Refine your keyword list
There are plenty of ways to narrow down your keyword list, which will probably look gigantic by now. Use these simple tricks and watch your keyword list shrink rapidly.
For example, you can set your filter parameters to
- Exclude keywords containing your competitor’s brand mentions (if appropriate)
- Exclude keywords that contain dates or years (if appropriate)
- Filter out keywords with low search volume, high CPC, high word count, etc.
- Exclude irrelevant keywords (like ‘holidays’, ‘date’, ‘boys’, etc.)
Put simply, use logic when setting filters and you’ll be fine for this bit.
NB: Later you might want to replace a year in a keyword (like ‘easter ideas 2015’) with the current year, instead of removing it.
When searching for irrelevant words to exclude, remember to mark them as ‘Negatives.’ This will prevent your ads from coming up for keyword phrases that aren’t relevant. To do that, go to the ‘Negatives’ tab and choose to add them manually:
‘Clean’ the keywords
Another simple way to optimize your keywords is by clearing out unnecessary articles, prepositions, or any other unwanted keyword modifiers in your list. Click the ‘Actions’ button and select ‘Clean keywords’:
Set your ‘cleaning’ parameters:
Assumingly, we have quite a few duplicates in our list since we’ve been using multiple channels to compile our keyword list. To remove those, we’ll just need to click on ‘Remove duplicates’ and delete selected duplicates in one click:
Get rid of cross-negatives
Let’s say you have the keywords ‘egg chocolate’ and ‘milk chocolate egg.’ Using the broad or modified broad match will allow Google to diversify your ‘egg chocolate’ keyword with other keywords it considers relevant, for example, with ‘milk.’ That way, you will end up having two different ads come up in search for the same keyword (‘egg milk chocolate’), causing your ads to compete with each other. And that’s not what you want. The solution would be to add ‘milk’ as a negative to the group ‘egg chocolate’ and vice versa. However, when you have hundreds of keywords, finding these terms manually is a nightmare.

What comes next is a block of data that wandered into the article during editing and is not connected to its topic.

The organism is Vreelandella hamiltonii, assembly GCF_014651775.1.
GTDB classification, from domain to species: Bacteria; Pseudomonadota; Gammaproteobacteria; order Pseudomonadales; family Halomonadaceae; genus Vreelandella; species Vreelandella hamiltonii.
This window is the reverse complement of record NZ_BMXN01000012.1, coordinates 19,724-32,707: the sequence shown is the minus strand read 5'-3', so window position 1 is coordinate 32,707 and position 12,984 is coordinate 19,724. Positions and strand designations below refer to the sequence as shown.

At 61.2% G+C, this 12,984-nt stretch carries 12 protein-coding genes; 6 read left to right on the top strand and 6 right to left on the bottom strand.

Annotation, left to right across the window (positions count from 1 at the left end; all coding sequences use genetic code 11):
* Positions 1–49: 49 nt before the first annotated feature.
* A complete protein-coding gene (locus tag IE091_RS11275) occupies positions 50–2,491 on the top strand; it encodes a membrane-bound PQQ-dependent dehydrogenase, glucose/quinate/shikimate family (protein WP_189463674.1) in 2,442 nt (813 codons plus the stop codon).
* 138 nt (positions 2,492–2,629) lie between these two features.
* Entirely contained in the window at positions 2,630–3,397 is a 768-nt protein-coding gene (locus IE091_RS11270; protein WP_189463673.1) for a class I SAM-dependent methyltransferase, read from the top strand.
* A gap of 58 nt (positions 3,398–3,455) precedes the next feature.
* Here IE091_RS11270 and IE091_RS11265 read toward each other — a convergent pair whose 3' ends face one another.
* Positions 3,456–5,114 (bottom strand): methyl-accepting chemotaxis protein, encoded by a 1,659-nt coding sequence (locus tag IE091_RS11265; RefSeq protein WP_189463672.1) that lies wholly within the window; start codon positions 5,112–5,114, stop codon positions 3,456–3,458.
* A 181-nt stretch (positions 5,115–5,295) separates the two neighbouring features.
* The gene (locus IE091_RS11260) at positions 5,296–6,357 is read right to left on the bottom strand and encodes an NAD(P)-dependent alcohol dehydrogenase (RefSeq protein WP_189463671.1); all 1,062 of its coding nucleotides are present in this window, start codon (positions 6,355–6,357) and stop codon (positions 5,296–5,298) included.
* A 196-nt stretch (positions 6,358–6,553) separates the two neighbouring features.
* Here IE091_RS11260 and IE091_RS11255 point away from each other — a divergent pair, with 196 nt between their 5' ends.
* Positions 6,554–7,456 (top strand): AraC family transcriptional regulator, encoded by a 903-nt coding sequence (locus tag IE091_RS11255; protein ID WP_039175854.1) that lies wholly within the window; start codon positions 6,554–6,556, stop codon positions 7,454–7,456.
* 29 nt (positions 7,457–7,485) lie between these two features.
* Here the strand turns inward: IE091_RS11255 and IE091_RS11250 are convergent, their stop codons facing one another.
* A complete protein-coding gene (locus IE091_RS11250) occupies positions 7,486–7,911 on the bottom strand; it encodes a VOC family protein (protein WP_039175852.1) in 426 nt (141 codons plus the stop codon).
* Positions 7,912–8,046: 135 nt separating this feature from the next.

The PPC Keyword Tool provides a unique feature that removes cross-negatives, thus preventing slaughter and cannibalism among your AdWords campaigns. This, however, requires some preparatory work, namely dividing your existing keyword list into campaigns. We created four campaigns: ‘Products’, ‘Gifts & Decorations’, ‘Recipes’ and ‘Brands’.
Using the simple filter bar, we found all keywords containing the word ‘recipe’ and sent them to the ‘Recipes’ campaign by clicking the ‘Action’ button and choosing the ‘Move to group’ option.
Now we can proceed to removing cross-negatives in all your campaigns.
We, at SEMrush, tend to keep one keyword per group, and strongly recommend doing so to anyone. The PPC Keyword Tool allows you to do it in one click by using the “1 kw = 1 gr” option.
Click the ‘Cross-group negatives’ button, select all four campaigns and the tool will immediately present you with all negative keywords found in your campaign:
Before you export your keyword lists, you need to set your preferred phrase match option which will primarily depend on your goals. If you don’t want your ads to come up in search for irrelevant keywords, choose the ‘Modified broad’ option. If you want to spend your budget carefully and target specific keyword combinations, then choose the ‘Exact match’. You can apply the match type either to the whole group or to specific keywords.
Make use of recommendations
When juggling a large number of keywords, you are likely to end up having empty groups, special symbols and other minor issues that can affect your campaign’s performance. Use the ‘Recommendations’ feature to take a final look at the lists and make sure you haven’t skipped anything.
Once your keyword list is finally done and dusted, you can export everything to a CSV file which can then be uploaded to AdWords Editor.
In the end, we have just over 100 keywords, all nice and neat, 100 percent relevant, with excellent search volumes, sorted into four campaigns and ready to be exploited!
This scheme is actually applicable to any thematic PPC campaign, not just the Easter one. So when the next special occasion crops up, leaving you no time to plant your SEO seeds, just define your campaign topics, target audience and budget, and let the tools do the rest for you.